Ferring Pharmaceuticals and Rebiotix, a Ferring Company, today announced a publication detailing the development and validation of their first-of-its-kind prototype biomarker, designed to distinguish post-antibiotic disruptions to the human gut microbiota, known as dysbiosis, from healthy gut microbiota. The Microbiome Health Index for post-Antibiotic dysbiosis (MHI-A), published in Frontiers in Microbiology, was developed to better understand and manage the risks of antibiotic administration and help guide the development of live biotherapeutic products – a potential new class of drugs.1
The gut microbiome is a highly-diverse microbial community that plays an essential role in human health. Antibiotics are known to disrupt the composition and/or diversity of the gut microbiome.2,3,4 This disruption is a risk factor for serious illnesses, including C. difficile infection (CDI) and potential recurrences. While the impact of antibiotic use on dysbiosis is documented, measurements of dysbiosis are complex and often vary between studies, leaving a need for a simple biomarker identifying gut microbiota composition that can help support diagnostic decisions.1
The Ferring MHI-A algorithm was designed to differentiate post-antibiotic dysbiosis from healthy microbiota by relating the relative abundances of bacteria naturally found in the gut microbiome that are associated with health (Bacteroidia and Clostridia) versus those that could be considered harmful (Gammaproteobacteria and Bacilli).1 The study shows MHI-A has high accuracy to distinguish post-antibiotic dysbiosis from healthy microbiota. MHI-A values were consistent across multiple healthy populations and were significantly shifted by antibiotic treatments known to alter microbiota compositions and shifted less by microbiota-sparing antibiotics. The study concludes that MHI-A is a promising biomarker of post-antibiotic dysbiosis and subsequent restoration. MHI-A may also be useful for rank-ordering the microbiota-disrupting effects of antibiotics and as a pharmacodynamic measure of microbiota restoration.1
“This biomarker provides a concise metric for assessing the complex changes in the microbiome of trial participants pre- to post-treatment, expanding our understanding of microbiome restoration after antibiotic use,” said lead author Ken Blount, Chief Scientific Officer, Rebiotix, Vice President Microbiome Research, Ferring Pharmaceuticals. “This is a crucial step in unlocking the potential of microbiome-based live biotherapeutics, further demonstrating Ferring’s leadership in advanced research that addresses the urgent needs of patients with recurrent C. diff.”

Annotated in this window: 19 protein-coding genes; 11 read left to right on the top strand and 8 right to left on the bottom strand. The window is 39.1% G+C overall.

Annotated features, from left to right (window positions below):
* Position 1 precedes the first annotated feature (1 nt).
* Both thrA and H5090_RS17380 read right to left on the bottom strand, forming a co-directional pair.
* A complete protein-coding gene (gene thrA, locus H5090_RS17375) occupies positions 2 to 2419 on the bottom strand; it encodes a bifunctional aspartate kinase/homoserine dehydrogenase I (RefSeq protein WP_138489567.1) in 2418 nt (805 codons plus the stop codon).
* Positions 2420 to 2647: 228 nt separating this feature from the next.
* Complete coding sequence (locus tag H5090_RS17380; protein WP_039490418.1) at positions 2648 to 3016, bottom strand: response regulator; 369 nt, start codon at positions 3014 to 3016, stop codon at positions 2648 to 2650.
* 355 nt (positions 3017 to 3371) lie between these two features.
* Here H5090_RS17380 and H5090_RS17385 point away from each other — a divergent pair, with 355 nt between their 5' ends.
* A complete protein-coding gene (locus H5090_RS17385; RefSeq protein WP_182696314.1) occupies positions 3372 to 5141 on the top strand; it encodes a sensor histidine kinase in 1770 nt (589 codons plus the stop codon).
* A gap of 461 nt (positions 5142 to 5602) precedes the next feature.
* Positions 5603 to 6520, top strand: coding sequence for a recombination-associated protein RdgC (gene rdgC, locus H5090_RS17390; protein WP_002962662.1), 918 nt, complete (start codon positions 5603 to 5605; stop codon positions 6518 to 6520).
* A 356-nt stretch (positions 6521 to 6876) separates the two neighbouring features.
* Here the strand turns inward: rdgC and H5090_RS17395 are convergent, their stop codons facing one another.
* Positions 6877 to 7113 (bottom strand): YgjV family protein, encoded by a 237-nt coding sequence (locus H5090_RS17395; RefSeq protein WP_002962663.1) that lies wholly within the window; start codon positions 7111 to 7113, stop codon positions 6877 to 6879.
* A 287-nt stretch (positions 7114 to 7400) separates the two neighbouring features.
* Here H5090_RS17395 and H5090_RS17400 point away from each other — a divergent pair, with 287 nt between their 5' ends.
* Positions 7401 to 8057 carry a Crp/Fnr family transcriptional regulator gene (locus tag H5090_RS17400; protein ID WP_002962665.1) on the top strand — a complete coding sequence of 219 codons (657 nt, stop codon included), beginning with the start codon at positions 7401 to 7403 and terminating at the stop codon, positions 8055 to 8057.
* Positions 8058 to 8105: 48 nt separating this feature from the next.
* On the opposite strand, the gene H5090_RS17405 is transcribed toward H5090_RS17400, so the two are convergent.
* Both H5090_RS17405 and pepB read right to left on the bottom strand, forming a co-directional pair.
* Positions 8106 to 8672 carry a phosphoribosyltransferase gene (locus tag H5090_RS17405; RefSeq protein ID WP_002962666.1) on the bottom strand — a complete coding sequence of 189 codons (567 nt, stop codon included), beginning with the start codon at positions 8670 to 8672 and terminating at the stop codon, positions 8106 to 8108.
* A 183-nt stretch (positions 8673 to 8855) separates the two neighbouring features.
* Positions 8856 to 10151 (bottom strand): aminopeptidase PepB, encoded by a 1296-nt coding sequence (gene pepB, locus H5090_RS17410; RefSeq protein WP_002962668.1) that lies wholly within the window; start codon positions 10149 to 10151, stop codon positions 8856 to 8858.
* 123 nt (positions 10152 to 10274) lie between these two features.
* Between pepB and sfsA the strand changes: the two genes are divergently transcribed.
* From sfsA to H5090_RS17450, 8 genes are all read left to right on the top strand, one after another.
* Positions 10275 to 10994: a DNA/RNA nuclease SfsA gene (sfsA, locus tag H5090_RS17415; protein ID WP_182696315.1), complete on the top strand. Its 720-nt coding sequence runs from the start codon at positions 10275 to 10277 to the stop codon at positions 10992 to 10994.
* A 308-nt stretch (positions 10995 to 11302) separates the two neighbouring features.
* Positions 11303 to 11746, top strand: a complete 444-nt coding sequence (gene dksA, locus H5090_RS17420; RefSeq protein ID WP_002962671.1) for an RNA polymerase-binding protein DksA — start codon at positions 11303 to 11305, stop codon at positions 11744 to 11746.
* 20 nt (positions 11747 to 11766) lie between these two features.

About the Study
MHI-A was developed using longitudinal data from more than 200 treated patients across three controlled clinical trials of RBX2660 and RBX7455, Ferring’s two leading investigational microbiome-based live biotherapeutic products for the reduction of recurrent CDI. It was validated using published data describing the microbiome of several healthy and antibiotic-treated populations.1
Comparing the algorithm findings against baseline samples representative of post-antibiotic dysbiosis, the study authors concluded that MHI-A values were consistent across multiple healthy populations. The population microbiomes were significantly shifted by antibiotic treatments known to alter microbiota compositions, while they were shifted less by microbiota-sparing antibiotics. Study authors also observed that clinical response to RBX2660 and RBX7455 correlated with a shift of MHI-A from dysbiotic values to healthy representations.1
Based on the data sets, the study authors suggest MHI-A may rank-order specific antibiotics’ impact on the microbiota, which could be valuable for treatment decisions and the development of more microbiota-sparing antibiotics. Additionally, they concluded MHI-A might be useful for identifying patients at risk of dysbiosis-related complications.1